Long-term concerns: Over the past three centuries, earthquakes comparable to or stronger than the recent one have struck Haiti at least four times, including those in 1751 and 1770 that destroyed Port-au-Prince. We have estimated the probabilities of a future large earthquake on the Enriquillo fault. These estimates are based on techniques developed for earthquake hazard assessments in the United States. Our estimates indicate a probability range of 5 percent to 15 percent, less than one chance in six, for an earthquake of magnitude 7 on the Enriquillo fault near Port-au-Prince during the next 50 years. The range of probabilities is due to uncertainties in our current understanding of the seismicity and tectonics of the region. Further study of the historical seismicity and the geological characteristics of the Enriquillo fault zone will help to reduce the uncertainty.
For comparison, the probability of a magnitude 7 or greater earthquake within the next 50 years on the Hayward-Rodgers Creek fault in the eastern portion of the San Francisco Bay region of California is about 15 percent.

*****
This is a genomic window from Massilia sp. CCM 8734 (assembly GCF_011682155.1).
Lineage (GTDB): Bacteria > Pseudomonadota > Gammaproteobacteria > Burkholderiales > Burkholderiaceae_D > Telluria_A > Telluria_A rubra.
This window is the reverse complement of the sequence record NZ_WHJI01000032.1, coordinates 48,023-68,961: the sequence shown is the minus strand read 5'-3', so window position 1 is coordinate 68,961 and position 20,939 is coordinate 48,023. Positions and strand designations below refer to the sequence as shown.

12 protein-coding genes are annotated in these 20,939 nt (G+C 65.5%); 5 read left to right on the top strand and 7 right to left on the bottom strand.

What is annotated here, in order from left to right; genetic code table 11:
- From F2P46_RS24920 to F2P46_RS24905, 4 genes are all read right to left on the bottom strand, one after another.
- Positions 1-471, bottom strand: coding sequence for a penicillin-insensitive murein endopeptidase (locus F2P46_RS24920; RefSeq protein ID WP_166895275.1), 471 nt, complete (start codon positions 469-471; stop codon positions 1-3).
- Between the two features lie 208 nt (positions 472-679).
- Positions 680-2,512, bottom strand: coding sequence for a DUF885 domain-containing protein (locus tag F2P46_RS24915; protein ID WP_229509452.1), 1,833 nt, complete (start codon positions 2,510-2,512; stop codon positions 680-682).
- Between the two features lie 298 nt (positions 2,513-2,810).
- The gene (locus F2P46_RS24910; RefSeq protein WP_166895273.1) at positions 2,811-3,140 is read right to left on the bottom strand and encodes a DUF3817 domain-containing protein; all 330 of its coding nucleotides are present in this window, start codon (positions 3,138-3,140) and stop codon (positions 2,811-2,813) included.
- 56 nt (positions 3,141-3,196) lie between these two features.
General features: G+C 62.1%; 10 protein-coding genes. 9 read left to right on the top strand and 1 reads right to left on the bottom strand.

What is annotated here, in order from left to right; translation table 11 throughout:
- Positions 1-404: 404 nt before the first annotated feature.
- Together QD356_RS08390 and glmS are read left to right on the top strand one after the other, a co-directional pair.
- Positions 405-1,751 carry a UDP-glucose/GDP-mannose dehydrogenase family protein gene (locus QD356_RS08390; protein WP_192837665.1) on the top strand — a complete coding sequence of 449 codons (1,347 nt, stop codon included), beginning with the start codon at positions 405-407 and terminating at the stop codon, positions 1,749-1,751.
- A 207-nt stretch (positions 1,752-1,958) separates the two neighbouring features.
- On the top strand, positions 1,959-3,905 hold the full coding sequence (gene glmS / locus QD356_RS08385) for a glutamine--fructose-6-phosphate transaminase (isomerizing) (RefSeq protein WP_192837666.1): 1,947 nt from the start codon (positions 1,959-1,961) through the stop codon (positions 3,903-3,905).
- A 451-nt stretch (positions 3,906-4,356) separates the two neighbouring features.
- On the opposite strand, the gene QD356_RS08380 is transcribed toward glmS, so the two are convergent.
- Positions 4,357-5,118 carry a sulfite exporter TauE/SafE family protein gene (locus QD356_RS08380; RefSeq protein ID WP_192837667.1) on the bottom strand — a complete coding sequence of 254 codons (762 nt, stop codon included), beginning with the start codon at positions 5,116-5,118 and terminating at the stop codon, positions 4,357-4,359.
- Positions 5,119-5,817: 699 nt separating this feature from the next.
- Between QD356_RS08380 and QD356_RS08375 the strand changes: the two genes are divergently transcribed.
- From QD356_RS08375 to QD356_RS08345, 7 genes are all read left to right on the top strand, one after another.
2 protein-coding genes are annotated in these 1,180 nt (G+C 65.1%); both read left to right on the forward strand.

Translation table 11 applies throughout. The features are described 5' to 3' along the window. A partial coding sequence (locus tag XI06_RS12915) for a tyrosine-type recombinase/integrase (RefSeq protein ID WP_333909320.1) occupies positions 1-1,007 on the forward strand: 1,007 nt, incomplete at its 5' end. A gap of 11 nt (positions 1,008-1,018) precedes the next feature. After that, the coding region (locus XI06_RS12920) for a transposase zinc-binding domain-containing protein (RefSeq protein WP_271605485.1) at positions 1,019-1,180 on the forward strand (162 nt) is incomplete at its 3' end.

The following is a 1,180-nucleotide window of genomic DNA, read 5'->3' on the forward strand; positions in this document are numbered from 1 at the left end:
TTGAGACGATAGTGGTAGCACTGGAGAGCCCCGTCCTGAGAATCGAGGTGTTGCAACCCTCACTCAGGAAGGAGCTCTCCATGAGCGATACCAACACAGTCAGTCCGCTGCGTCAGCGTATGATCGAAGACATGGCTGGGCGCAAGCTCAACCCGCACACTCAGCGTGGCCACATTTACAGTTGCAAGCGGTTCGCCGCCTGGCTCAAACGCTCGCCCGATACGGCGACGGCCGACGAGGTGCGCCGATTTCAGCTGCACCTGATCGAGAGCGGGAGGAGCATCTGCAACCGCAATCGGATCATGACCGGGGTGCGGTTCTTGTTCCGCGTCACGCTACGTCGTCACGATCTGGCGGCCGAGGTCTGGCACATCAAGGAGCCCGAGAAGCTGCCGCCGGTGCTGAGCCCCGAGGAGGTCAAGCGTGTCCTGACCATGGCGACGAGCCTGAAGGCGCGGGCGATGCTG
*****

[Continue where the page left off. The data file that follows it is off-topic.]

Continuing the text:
For the future: Given the estimates of earthquake hazard cited above, buildings in Port-au-Prince and environs will continue to be at risk from strong earthquake shaking. These risks can be minimized through the use of earthquake-resistant design and construction practices that apply the results of a comprehensive earthquake hazard assessment. It has been shown that the benefits of losses avoided through earthquake mitigation practices outweigh the costs.
The probability estimates given above fall far short of a thorough seismic hazard assessment that takes into account all of the relevant information on the geology, tectonics, and seismicity of a region. Such assessments include maps of the levels of ground shaking expected over various time periods. Seismic hazards assessments, coupled with site-specific studies of rock and soil conditions and landslide susceptibility, are essential for land use planning and safe, cost-effective earthquake resistant construction.
Regional concerns: The experience of the Port-au-Prince, Haiti, earthquake reveals a need for better understanding of the nature and extent of earthquake and tsunami hazard in the Caribbean region. This entire region is seismically active due to the relative motion between tectonic plates and is prone to damaging earthquakes: It is a small-scale “ring of fire” similar to that encircling the Pacific Ocean. Historical earthquakes greater than magnitude 7 have occurred in Puerto Rico, Jamaica, Dominican Republic, Martinique, and Guadeloupe. Along the northern coast of Venezuela, the juncture of the Caribbean and South American plates has caused damaging earthquakes in the vicinity of Trinidad and Tobago.
Earthquake safety policy, including building codes throughout the region, should be based on thorough seismic hazard assessments.